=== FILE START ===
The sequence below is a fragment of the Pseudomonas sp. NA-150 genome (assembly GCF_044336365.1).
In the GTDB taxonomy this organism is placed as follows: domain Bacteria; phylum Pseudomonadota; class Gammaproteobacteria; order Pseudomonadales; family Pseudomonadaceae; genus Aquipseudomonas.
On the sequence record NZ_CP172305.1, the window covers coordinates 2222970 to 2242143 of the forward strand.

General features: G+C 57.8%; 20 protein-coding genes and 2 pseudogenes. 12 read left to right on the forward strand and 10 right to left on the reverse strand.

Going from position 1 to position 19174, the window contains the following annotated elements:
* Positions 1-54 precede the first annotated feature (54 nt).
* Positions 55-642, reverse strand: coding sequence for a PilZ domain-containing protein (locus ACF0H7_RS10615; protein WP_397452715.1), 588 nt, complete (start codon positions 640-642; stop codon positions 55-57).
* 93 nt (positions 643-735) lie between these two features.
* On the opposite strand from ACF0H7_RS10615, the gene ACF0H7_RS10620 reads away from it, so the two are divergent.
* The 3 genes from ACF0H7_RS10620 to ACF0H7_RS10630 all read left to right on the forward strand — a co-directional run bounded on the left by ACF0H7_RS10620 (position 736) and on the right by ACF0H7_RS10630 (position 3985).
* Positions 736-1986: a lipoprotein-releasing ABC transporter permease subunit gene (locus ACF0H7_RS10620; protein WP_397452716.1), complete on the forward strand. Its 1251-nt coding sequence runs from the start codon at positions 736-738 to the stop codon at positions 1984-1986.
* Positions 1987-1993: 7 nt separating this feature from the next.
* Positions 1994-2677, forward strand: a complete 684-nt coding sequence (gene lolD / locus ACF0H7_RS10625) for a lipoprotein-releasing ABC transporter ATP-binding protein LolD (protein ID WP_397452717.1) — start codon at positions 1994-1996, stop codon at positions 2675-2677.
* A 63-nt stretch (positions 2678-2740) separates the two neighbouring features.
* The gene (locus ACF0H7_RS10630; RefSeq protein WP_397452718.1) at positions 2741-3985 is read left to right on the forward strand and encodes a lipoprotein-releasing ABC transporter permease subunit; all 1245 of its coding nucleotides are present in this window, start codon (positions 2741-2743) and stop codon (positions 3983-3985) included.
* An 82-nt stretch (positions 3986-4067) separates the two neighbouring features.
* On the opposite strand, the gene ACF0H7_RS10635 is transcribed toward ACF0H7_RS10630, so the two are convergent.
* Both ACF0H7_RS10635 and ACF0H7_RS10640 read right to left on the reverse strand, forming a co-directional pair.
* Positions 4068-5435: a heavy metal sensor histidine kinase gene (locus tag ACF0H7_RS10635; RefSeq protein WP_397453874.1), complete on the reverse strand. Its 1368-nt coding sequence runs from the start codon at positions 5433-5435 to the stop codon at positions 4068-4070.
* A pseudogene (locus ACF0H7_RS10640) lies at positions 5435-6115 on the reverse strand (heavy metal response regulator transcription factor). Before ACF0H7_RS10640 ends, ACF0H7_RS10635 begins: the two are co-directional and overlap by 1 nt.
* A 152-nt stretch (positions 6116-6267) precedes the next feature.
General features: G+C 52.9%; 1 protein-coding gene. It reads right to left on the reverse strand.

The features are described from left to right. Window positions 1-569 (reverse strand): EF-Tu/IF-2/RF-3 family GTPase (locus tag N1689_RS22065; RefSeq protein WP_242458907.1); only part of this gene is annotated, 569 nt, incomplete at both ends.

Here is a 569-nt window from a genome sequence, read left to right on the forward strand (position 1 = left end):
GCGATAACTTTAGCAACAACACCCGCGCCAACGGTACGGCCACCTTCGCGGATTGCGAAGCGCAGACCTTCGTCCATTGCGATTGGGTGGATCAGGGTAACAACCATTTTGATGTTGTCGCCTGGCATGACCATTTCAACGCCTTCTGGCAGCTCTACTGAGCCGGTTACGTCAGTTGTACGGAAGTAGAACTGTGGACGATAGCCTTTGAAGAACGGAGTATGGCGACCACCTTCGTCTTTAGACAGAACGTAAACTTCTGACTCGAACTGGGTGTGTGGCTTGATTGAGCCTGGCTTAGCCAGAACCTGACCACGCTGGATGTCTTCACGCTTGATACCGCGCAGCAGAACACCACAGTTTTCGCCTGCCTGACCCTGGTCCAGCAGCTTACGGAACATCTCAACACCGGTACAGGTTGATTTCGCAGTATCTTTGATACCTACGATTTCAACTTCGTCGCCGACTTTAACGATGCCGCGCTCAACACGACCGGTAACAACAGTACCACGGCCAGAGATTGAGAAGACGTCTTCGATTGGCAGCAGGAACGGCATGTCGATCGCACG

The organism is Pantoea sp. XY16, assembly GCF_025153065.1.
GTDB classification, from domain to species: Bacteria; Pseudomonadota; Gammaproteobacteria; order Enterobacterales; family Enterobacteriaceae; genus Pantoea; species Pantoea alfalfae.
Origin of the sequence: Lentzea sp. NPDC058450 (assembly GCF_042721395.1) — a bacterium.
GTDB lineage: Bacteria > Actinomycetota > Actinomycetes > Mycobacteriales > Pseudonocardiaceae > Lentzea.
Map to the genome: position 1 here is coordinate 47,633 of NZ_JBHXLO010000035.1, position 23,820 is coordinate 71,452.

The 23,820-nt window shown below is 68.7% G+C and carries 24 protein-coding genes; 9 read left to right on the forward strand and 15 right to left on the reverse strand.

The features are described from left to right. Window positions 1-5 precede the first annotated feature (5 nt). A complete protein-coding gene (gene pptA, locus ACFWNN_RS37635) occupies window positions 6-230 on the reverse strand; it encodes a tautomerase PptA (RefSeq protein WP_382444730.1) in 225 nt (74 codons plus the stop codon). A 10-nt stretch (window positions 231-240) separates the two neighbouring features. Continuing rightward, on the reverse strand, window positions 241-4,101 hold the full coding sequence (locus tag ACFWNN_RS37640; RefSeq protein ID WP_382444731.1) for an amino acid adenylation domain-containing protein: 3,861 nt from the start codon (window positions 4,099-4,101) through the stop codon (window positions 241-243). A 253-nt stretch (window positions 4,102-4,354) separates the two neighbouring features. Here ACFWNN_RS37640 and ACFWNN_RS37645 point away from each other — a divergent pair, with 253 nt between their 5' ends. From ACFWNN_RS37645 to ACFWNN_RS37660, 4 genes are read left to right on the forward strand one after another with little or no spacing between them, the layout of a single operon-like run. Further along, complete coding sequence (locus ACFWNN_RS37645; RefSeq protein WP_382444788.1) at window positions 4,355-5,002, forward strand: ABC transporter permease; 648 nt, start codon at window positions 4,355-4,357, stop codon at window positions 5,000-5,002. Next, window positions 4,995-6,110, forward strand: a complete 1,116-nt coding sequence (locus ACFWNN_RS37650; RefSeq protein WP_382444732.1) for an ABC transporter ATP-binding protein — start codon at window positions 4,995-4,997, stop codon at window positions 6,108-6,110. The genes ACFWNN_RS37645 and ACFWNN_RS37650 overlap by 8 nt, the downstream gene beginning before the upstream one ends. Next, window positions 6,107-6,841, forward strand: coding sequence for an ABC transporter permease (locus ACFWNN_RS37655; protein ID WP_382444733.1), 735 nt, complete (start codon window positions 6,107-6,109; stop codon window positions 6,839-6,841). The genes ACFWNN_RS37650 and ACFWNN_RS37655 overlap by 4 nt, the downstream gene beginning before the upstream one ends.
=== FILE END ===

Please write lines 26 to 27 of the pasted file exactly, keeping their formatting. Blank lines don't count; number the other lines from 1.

The organism is Pantoea sp. XY16, assembly GCF_025153065.1.
GTDB classification, from domain to species: Bacteria; Pseudomonadota; Gammaproteobacteria; order Enterobacterales; family Enterobacteriaceae; genus Pantoea; species Pantoea alfalfae.